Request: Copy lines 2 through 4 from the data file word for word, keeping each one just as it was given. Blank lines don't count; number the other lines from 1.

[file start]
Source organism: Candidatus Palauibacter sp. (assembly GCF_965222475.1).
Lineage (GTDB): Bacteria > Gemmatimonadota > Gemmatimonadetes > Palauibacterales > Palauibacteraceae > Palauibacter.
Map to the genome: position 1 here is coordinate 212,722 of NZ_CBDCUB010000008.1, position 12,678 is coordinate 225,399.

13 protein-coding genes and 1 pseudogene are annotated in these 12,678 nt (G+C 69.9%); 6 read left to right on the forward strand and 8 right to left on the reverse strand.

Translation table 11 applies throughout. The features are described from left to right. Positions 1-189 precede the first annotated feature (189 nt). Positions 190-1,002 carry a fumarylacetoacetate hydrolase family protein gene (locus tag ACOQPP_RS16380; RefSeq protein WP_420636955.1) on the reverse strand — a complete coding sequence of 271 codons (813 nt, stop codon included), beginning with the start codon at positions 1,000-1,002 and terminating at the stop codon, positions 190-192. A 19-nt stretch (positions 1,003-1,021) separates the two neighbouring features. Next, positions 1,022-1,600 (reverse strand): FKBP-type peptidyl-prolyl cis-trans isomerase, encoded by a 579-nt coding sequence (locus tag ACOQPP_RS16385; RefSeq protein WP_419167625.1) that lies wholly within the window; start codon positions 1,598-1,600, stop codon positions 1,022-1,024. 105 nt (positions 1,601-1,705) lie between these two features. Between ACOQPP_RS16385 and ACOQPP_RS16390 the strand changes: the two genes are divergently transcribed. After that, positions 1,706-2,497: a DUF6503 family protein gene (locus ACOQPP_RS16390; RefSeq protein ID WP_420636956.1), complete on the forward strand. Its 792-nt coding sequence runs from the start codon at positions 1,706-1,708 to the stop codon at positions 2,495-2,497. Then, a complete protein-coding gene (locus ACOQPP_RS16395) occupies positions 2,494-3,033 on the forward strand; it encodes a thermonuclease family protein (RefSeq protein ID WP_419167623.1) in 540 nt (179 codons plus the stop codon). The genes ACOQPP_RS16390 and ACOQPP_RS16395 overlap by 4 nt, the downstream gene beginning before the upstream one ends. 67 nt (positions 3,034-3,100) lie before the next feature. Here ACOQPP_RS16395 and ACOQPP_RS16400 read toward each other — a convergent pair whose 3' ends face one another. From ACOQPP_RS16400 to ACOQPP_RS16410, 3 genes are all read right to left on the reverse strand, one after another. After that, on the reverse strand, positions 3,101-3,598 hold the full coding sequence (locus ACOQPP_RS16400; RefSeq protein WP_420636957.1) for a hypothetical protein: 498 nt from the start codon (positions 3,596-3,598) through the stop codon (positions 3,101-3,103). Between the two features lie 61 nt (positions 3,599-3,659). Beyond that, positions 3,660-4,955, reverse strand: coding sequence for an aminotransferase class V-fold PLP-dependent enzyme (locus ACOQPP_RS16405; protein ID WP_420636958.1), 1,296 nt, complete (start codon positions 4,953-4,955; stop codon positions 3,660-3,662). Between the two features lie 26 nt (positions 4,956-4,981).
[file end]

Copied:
Lineage (GTDB): Bacteria > Gemmatimonadota > Gemmatimonadetes > Palauibacterales > Palauibacteraceae > Palauibacter.
Map to the genome: position 1 here is coordinate 212,722 of NZ_CBDCUB010000008.1, position 12,678 is coordinate 225,399.

13 protein-coding genes and 1 pseudogene are annotated in these 12,678 nt (G+C 69.9%); 6 read left to right on the forward strand and 8 right to left on the reverse strand.